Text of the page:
Difficult Execution Time Data Analysis Radioactive Sources
No Yes

Hardware setup

This experiment guide is referred to the SP5620CH educational kit. If you don’t have this kit, choose your own from the following list to visualize the related experiment guide:


  • SP5620CH – Cosmic Hunter
  • Additional Gamma Radioactive Source

Purpose of the experiment

Cosmic ray detection using a system composed of two plastic scintillating tiles directly coupled to a Silicon Photomultiplier detector.


Muons are produced by the decay of pions and kaons generated by the hadronic interaction of the primary cosmic rays with atmospheric nuclei. They are the most common cosmic rays at sea level.
Cosmic muons are charged particles which are produced high in the atmosphere (typically 15 km) and with very high penetration capability in matter. Their mass (∼200 times the mass of an electron), the absence of strong interactions, their long lifetime (τ ~ 2,2×10-6 s) and the time dilation effect due to their highly relativistic velocities allow muons to cross the atmosphere and reach the Earth’s surface.
The average energy of a muon at sea level is around 4 GeV.

Carrying out the experiment

Connect the cable connectors of the two SP5622 to the inputs located on the rear panel of the SP5621 module. Power on the SP5621 module and start acquisition via the front panel START button. When a charged particle crosses the black tile it’s energy is converted into scintillation light. The photons which are produced are detected by the photosensor and converted into an electrical signal. The number of counts for each scintillator is available via the SP5621 display. Note that also spurious electrical signals are likely to be detected by the photosensor, thus increasing the noise. Putting two SP5622 in coincidence will greatly reduce the number of these spurios events. Because acquisition of the events will take place only in the presence of the coincidence, all events coming from a cosmic particle that crosses only one scintillating tile will be automatically discarded.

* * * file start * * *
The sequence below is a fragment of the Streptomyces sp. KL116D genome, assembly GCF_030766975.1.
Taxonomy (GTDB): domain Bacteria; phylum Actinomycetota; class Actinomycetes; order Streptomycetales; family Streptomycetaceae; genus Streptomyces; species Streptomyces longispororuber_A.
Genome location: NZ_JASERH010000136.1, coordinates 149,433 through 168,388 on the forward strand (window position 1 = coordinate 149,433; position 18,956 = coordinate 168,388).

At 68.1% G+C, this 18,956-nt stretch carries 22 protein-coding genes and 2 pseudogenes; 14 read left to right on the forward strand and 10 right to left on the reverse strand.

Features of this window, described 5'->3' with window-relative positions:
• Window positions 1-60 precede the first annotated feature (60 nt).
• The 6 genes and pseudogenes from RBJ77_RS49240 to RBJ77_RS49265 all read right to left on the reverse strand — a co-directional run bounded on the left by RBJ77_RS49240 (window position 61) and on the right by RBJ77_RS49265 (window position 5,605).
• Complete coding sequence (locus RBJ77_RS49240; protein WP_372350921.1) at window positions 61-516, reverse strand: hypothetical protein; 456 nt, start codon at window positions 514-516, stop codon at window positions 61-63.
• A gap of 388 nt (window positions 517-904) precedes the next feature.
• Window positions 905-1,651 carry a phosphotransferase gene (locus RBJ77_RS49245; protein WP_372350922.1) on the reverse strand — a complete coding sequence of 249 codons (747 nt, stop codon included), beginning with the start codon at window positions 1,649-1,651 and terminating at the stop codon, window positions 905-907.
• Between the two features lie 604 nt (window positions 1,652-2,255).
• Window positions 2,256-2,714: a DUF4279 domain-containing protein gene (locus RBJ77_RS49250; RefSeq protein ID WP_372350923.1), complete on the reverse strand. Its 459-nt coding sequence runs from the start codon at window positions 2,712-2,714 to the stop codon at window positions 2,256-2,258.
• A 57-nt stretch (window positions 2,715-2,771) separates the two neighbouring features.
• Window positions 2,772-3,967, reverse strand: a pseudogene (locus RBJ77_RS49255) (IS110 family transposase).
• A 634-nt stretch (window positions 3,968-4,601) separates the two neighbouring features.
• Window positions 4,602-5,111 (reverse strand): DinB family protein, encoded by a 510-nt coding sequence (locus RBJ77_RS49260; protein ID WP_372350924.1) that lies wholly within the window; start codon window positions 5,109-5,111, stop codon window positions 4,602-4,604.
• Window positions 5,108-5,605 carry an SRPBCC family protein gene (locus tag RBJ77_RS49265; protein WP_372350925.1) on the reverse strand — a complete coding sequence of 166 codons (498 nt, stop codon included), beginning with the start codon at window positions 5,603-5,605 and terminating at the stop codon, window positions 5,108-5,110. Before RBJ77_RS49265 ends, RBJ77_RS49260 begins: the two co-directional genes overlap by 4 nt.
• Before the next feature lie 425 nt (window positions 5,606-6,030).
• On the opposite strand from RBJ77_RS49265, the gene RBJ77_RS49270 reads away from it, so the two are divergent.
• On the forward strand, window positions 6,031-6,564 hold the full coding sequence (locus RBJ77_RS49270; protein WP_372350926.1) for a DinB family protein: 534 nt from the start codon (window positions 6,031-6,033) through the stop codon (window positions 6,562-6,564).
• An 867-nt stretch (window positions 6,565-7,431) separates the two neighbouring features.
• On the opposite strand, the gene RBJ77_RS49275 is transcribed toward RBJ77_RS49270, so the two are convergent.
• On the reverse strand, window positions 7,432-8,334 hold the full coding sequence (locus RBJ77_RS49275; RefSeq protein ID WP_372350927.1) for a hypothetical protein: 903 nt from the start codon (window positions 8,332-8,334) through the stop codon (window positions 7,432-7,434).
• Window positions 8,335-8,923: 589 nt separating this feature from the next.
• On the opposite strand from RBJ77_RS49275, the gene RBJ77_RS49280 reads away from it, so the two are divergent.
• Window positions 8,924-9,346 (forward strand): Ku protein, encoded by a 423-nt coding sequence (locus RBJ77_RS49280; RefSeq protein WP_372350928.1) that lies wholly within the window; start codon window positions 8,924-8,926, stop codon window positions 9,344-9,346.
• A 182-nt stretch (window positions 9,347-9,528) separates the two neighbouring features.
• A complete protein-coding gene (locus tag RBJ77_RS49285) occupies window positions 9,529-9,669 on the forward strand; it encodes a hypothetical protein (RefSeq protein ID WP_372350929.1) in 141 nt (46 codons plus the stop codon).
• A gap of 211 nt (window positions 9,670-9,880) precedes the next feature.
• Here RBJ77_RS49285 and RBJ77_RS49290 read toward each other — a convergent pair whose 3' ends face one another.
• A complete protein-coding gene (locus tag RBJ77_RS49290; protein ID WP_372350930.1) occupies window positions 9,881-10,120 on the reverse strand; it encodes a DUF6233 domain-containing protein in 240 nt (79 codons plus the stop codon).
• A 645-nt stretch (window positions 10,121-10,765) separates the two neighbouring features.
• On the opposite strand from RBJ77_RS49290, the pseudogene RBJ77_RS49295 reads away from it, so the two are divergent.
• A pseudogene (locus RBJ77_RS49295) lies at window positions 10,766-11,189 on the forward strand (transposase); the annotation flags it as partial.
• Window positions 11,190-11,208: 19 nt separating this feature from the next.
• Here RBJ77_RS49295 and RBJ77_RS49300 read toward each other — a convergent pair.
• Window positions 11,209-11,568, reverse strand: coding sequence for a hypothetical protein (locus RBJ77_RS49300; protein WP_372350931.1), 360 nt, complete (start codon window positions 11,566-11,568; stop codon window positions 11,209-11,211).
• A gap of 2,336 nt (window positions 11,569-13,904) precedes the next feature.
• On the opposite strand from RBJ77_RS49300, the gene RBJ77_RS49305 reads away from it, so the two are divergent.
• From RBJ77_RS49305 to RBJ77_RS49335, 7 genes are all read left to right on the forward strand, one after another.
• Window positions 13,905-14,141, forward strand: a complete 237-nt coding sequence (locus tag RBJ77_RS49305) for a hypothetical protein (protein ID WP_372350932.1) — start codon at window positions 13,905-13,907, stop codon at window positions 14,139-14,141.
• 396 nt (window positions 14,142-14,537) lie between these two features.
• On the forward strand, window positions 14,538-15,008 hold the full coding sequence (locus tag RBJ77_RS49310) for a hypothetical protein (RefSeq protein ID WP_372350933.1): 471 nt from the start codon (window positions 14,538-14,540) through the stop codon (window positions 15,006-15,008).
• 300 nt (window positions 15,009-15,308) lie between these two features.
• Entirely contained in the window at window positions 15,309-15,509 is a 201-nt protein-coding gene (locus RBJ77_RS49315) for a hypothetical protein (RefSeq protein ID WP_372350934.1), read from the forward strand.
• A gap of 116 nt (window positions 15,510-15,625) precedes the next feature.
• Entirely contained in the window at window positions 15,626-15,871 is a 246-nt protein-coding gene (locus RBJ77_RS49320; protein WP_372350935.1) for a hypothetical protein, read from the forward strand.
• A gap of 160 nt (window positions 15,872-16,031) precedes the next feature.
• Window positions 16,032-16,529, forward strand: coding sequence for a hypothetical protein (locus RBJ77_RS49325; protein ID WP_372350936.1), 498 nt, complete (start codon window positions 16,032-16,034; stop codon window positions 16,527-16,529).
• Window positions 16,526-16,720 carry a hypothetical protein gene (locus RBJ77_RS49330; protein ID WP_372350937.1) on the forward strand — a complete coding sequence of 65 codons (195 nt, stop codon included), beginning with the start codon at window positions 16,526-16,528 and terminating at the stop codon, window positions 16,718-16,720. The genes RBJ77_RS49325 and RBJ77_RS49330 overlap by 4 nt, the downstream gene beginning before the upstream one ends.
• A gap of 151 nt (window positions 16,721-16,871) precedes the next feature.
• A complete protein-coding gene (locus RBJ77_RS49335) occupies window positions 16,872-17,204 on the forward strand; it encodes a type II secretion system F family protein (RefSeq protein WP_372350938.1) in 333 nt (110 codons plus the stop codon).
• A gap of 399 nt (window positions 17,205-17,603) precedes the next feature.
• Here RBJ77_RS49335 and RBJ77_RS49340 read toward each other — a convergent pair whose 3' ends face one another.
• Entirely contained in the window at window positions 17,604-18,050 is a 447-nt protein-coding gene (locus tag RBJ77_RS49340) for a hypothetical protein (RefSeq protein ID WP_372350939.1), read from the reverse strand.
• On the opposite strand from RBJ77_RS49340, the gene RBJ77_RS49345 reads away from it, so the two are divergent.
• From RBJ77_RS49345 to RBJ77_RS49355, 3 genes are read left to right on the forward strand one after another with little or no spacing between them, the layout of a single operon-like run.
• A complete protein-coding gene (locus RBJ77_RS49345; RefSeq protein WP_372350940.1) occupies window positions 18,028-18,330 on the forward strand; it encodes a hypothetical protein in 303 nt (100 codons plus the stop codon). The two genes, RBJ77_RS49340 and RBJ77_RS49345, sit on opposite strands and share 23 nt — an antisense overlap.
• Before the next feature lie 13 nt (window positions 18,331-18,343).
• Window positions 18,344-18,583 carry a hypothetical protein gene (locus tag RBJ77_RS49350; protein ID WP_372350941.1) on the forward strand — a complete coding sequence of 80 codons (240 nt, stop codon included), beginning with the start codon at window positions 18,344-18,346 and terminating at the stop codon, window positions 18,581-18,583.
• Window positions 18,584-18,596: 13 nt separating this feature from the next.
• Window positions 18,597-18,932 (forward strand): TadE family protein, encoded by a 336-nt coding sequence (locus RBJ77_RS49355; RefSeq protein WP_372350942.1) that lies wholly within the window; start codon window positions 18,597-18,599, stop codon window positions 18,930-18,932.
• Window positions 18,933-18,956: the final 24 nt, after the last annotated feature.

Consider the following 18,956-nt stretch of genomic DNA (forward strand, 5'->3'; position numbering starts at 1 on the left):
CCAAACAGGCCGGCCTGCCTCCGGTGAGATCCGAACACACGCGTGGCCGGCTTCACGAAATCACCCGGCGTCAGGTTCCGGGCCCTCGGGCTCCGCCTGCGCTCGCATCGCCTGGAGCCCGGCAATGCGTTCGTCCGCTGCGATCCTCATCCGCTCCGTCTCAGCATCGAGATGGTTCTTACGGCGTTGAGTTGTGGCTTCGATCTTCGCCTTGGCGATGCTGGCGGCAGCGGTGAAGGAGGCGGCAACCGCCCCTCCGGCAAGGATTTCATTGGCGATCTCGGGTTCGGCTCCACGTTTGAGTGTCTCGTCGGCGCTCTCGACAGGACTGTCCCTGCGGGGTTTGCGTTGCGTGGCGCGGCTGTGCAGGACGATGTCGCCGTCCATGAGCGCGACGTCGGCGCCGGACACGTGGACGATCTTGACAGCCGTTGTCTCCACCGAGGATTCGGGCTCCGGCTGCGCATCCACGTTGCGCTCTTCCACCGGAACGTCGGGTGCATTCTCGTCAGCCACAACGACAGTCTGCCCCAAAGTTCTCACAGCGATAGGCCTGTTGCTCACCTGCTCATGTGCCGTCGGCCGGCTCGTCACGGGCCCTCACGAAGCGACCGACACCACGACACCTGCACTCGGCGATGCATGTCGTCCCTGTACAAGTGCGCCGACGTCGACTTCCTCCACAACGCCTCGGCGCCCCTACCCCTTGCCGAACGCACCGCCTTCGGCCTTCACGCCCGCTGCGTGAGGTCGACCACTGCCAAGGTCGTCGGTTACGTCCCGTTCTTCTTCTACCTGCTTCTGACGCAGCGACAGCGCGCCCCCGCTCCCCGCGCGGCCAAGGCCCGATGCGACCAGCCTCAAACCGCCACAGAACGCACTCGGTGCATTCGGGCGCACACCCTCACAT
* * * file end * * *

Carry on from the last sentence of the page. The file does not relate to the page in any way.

A muon telescope can be realized by playing with the geometry of the two SP5622. For example, by increasing the distance between the two scintillating tiles the direction of the particles will be more defined and the solid angle will be reduced. Conversely, by reducing the distance between the two scintillating tiles the solid angle will become greater and the direction of the particles will be less defined.

Experimental setup block diagram


Double tile coincidence plays a key role in cosmic ray detection. It should be used to reduce the random counts, select the solid angle, and measure the cosmic rate.

Counts Rate of the single tiles and their coincidence as a function of the time.